Biodiversity Focus Group seeks rest areas on campus

Last December, the Radboud Biodiversity Focus Group’s bi-annual meeting gave rise to a long list of dilemmas. During their tour, in which they assessed the amount of the greenery on campus, the group reviewed the pond in the forest near Berchmanianum. ‘Although it’s not a natural pond, it’s good for the toads and insects.’

Twice a year, the focus group meets up so that it can keep track of the adopted biodiversity policy and the annual implementation programme, and so that it can devise new plans. The group includes a selection of people with expertise who are involved in the field, both scientists and students as well as local residents, municipal staff, and people from the Hortus and a variety of nature organisations.

A large part of each meeting involves walking around the grounds so that the group can measure the proposed plans against the ‘yardstick’. It is not only the greenery that counts, but the biodiversity in particular. During the meeting in December, the seven members who attended were able to count a number of blessings. For example, rainwater on the east side of the campus is now discharged in a totally natural way, instead of flowing into the sewer system. The greenery in this area, around the Huygens Building, is now also much more varied, thanks to the planting of new trees, such as the fruit trees. The ‘green corridor’ is also set to become a reality, and will involve a pedestrian zone that will run from the city centre along the railway zone and beyond the campus.

Last week’s tour of the grounds included a review of the pond at Berchmanianum. Walking tour guide Guido van Gemert, who is Sustainability Advisor to the Department of Occupational Health and Safety and Environmental Service (AMD), consequently explains the dilemmas that are often involved in interventions in the landscape. On the one hand, the pond was ‘artificially’ provided with a waterproof soil layer (to prevent the water from sinking straight to the bottom of the sandy soil), but on the other hand, it is thanks to the pond that the forest has now become much more attractive to certain plants and animals, including mosquitoes, toads and frogs.

Badgers or rats?

Guido van Gemert, who is also the chair of the focus group, refers to the biodiversity on campus as a series of dilemmas. For example, although the campus wants to become an attractive walking area for the university population and also for the local residents, peace and quiet are required for such wildlife as the foxes, badgers and buzzards. Putting up fences, which would allow the birds and amphibians to rest, would also create an eyesore. Van Gemert points out the wire that stretches around a part of the forest near Berchmanianum, which has been put there to keep people out and protect nature. During the walk, the news is announced that some setts have been discovered in the forest area behind the University Chaplaincy. Van Gemert will try to find out whether the setts are inhabited by rats or badgers.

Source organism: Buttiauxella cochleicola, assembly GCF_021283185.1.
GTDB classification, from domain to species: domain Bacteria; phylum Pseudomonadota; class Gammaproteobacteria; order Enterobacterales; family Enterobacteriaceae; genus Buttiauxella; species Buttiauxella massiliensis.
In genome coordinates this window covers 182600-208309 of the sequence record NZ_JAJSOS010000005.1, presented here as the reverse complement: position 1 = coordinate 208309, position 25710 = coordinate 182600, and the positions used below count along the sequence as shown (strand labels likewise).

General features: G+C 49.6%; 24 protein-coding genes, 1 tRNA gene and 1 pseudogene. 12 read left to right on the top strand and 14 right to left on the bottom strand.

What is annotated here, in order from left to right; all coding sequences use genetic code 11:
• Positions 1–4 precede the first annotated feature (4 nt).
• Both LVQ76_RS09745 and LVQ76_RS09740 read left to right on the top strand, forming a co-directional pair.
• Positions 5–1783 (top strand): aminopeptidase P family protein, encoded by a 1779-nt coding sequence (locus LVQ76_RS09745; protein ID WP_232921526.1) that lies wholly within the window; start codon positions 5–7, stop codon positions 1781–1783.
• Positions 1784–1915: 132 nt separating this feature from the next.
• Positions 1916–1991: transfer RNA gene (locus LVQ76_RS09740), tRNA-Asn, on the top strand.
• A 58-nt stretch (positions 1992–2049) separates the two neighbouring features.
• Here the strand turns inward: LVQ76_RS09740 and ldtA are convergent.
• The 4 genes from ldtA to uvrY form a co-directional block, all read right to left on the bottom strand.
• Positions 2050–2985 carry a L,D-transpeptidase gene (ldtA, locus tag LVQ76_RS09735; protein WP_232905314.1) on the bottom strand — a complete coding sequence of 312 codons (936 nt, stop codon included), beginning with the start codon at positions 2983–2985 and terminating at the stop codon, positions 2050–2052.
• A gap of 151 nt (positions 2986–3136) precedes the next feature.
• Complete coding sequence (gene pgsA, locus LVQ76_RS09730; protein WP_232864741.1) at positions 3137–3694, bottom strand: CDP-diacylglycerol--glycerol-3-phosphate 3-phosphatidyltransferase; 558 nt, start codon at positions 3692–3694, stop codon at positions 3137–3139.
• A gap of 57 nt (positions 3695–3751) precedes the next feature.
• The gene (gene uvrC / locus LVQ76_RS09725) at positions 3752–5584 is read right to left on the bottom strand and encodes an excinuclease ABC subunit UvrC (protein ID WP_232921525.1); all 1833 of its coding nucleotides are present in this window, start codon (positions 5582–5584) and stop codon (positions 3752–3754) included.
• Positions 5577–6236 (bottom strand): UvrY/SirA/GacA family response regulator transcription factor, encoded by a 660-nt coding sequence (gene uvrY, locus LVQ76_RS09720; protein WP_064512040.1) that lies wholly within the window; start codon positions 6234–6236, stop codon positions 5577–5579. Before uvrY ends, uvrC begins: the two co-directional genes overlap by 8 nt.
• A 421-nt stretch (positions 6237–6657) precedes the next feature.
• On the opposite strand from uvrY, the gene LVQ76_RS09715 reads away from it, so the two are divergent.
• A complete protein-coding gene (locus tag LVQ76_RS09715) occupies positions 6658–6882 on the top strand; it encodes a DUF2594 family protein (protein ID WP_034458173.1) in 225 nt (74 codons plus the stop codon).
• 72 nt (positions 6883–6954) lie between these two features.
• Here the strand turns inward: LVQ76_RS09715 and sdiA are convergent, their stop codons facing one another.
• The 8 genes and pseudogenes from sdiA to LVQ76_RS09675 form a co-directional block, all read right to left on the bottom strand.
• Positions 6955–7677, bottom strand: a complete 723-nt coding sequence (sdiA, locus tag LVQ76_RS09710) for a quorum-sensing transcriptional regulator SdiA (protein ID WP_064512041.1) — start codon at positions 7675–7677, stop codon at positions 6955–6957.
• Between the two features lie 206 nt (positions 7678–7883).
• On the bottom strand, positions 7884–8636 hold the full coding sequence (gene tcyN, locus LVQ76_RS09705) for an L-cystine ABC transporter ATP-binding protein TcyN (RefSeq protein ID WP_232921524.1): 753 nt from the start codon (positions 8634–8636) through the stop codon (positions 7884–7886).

Another dilemma, which is also one of the action points for 2024, is the plan of action for the biodiversity in the Geert Grooteplein, which is still an organic one-sided grass area and is centrally located near Radboud university medical center. One area of concern here is the lime tree, which at 111 years old is the oldest tree on campus. The intention is to create a place for reflection around this tree, for all of the people in this medical hub who have worries and grief. “But this is a really busy area,” says Bea Peeters-Nillesen, who is a focus group member on behalf of IVN Nature Education, “so how could it be transformed into a place for reflection?”

Tree Tinder 

According to the group’s inventory, not all of last year’s intentions were realised. For instance, an education project on sustainability which was to be carried out through the Honours Academy has still not been set up, and the idea of providing on-campus rights to non-humans, at least to animals, has also been blocked. The biodiversity policymakers on campus were not entirely positive about this. “The plan was also discussed at the highest levels of authority at the hospital and university,” says Van Gemert. “But they felt that it was one step too far.”

The focus group will also briefly contemplate the implementation agenda for next year, for which the university and Radboud university medical center will join forces. The summary of activities for 2024 includes further sustainability of a few different buildings, a biodiversity & procurement plan and the creation of the nature area around the gazebo in the former Berchmanianum forest. The intention is to make the concrete kidney-shaped pond wetter, and subsequently more attractive to such amphibians as the protected alpine newt.

Although it bears no relation to the biodiversity policy, during the consultation Peeters-Nillesen drew attention to a somewhat older plan known as ‘Tree Tinder’, which involves arranging a date with one of the unique trees on campus. “Trees can tell you a lot,” says Peeters-Nillesen. “You just have to know how to listen properly.” 

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